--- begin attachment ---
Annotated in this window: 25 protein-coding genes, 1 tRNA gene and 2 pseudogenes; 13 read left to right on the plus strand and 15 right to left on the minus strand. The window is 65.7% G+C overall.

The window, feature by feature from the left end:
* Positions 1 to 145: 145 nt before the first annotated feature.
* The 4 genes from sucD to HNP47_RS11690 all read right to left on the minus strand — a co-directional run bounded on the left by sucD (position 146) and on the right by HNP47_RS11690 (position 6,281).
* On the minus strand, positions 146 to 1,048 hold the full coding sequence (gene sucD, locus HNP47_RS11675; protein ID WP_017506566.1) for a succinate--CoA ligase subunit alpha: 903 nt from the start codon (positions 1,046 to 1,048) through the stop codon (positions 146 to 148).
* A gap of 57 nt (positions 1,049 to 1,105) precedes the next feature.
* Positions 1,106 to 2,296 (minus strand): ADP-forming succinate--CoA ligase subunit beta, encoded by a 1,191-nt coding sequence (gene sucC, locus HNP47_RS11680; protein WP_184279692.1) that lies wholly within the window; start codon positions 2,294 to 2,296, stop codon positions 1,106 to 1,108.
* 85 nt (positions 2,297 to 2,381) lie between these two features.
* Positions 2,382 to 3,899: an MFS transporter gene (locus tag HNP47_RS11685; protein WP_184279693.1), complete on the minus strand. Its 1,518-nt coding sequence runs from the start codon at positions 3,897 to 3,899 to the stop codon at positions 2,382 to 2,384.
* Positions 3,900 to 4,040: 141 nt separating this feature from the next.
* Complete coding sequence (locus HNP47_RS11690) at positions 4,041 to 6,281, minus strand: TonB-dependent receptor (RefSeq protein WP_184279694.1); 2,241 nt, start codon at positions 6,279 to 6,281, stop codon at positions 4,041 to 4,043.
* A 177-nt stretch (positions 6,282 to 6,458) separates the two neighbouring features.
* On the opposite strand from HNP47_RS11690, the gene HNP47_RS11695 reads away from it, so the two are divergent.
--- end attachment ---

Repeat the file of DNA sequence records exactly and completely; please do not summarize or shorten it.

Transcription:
Annotated in this window: 25 protein-coding genes, 1 tRNA gene and 2 pseudogenes; 13 read left to right on the plus strand and 15 right to left on the minus strand. The window is 65.7% G+C overall.

The window, feature by feature from the left end:
* Positions 1 to 145: 145 nt before the first annotated feature.
* The 4 genes from sucD to HNP47_RS11690 all read right to left on the minus strand — a co-directional run bounded on the left by sucD (position 146) and on the right by HNP47_RS11690 (position 6,281).
* On the minus strand, positions 146 to 1,048 hold the full coding sequence (gene sucD, locus HNP47_RS11675; protein ID WP_017506566.1) for a succinate--CoA ligase subunit alpha: 903 nt from the start codon (positions 1,046 to 1,048) through the stop codon (positions 146 to 148).
* A gap of 57 nt (positions 1,049 to 1,105) precedes the next feature.
* Positions 1,106 to 2,296 (minus strand): ADP-forming succinate--CoA ligase subunit beta, encoded by a 1,191-nt coding sequence (gene sucC, locus HNP47_RS11680; protein WP_184279692.1) that lies wholly within the window; start codon positions 2,294 to 2,296, stop codon positions 1,106 to 1,108.
* 85 nt (positions 2,297 to 2,381) lie between these two features.
* Positions 2,382 to 3,899: an MFS transporter gene (locus tag HNP47_RS11685; protein WP_184279693.1), complete on the minus strand. Its 1,518-nt coding sequence runs from the start codon at positions 3,897 to 3,899 to the stop codon at positions 2,382 to 2,384.
* Positions 3,900 to 4,040: 141 nt separating this feature from the next.
* Complete coding sequence (locus HNP47_RS11690) at positions 4,041 to 6,281, minus strand: TonB-dependent receptor (RefSeq protein WP_184279694.1); 2,241 nt, start codon at positions 6,279 to 6,281, stop codon at positions 4,041 to 4,043.
* A 177-nt stretch (positions 6,282 to 6,458) separates the two neighbouring features.
* On the opposite strand from HNP47_RS11690, the gene HNP47_RS11695 reads away from it, so the two are divergent.